Sam Vara wrote: ↑
Wed Apr 25, 2018 12:49 pm
You might be quite sure of it, but it sounds as if you are extrapolating from a fantasy or a tiny oddment of behaviour here.
Look at some posters here: they aren't even willing to refrain from strawmanning. They're too spiritual for that.
At my local monastery, people in distress - psychological as well as physical - are met with waves of concern and practical help. The sangha sometimes turn out in the middle of the night to help neighbours with storm damage.
Well, that's nice.
Again, unwarranted extrapolation which discounts Universalism and grace within Christianity,
God thinks we, by default, all deserve to burn in hell for all eternity. If it weren't for this belief of God's, there'd be no need or use for Jesus.
but there is no "taboo" about how one is supposed to pick the right religion. Some people might not want us to make informed choices about religion, but nobody is stopping you from doing it. Do you seriously expect someone to do your thinking for you?
Have you used up all your metta for the day?
Millennia of philosophy down the drain.
In the same way that it is not and cannot be up to me to decide how much 2 + 2 is, it is not and cannot be up to me to decide what the ontological and epistemological Truth is. Choosing a religion is an epistemologically unintelligible action. One cannot unilaterally make choices about that which precedes or contextualizes one (and religions are typically about that which preceds or contextualizes one). Throughout history, most people never chose their religion.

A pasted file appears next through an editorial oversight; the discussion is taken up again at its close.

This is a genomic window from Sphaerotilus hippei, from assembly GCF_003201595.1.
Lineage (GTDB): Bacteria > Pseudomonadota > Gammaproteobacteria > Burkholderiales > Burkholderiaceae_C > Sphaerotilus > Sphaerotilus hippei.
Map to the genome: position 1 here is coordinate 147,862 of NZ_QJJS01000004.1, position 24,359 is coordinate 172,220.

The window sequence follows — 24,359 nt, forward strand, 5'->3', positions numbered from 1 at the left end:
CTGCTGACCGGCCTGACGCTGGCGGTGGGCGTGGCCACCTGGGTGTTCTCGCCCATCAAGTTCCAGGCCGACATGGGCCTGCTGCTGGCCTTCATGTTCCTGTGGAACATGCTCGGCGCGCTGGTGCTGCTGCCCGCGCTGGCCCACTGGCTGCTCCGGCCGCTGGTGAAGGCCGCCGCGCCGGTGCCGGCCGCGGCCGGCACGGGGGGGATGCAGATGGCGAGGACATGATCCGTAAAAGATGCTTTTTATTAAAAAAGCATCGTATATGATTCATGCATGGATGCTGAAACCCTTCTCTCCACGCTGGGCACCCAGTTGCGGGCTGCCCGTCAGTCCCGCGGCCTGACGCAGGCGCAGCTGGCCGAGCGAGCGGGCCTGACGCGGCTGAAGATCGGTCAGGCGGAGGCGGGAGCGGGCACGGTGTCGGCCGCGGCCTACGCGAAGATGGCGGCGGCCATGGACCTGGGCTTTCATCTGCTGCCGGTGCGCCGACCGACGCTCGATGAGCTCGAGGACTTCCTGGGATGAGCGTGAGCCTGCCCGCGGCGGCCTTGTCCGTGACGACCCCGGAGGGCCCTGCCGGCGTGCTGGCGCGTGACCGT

Unless you downgrade religion to a mere hobby or accessoire.
Do you really think that monks are happy to have put in thousands of hours of studying, chanting, pujas, and meditation, so that then you can take their words as mere suggestions?
Well, you don't have self-esteem issues, that's for sure!
Last year I attended a talk by Ajahn Brahm where he explicitly said that he was happy for us to take or leave whatever he had said.
Ajahn Brahm ...
Monastics regularly make a similar point at the end of dhamma talks. Never in many years of associating with monastics have I been asked to take something as "true". It has always been "ehipassiko".
Of course they say that. But what is it actually supposed to mean? Isn't it just a polite way of saying, "If you try hard enough, you'll see that what I'm saying is true"?
Different lineages have different rules for monks talking to females, and what counts as the kind of secluded spot that could be the basis for gossip, etc. At my local monastery, you wouldn't need a chaperon in anything like the normal sense of the term. Provided you didn't insist on sitting in solitude with a monk in his kuti, you could ask them questions like all the other female lay supporters do here. It happens every week outside of retreats. If you want the full kuti experience, you could of course always talk to a nun!
Doesn't change that my questions would most likely be perceived as rude, as blatant disrespect. Knowing I'm on their turf, I wouldn't ask those questions anyway.
When monks, and many lays, give Dhamma talks, it is in the language of full conviction, there is no hint of "Oh, but that's just my unenlightened opinion" in the way they speak.
I've often heard monastics use that very phrase, or one similar in meaning.
I have never heard them say such things. Some monks even get furious if their words aren't taken for gold.
Here we are at the nub of the issue, and my guess is that it is due to an extrapolation from Catholicism filling the void of your lack of contact with Sangha. I doubt if you can find a single injunction from Theravadans that you have got to take anything on blind faith.
Catholics, other Christians, and many others, will say the same thing about their religion.
Much more importantly, even if there were such an injunction, you don't have to follow it. You can think for yourself. That's why it is ehipassikadhamma.
It's not up to you to give such permissions.
And again, your solution to the problem of religious choice is on the level of a popular women's magazine. Sorry.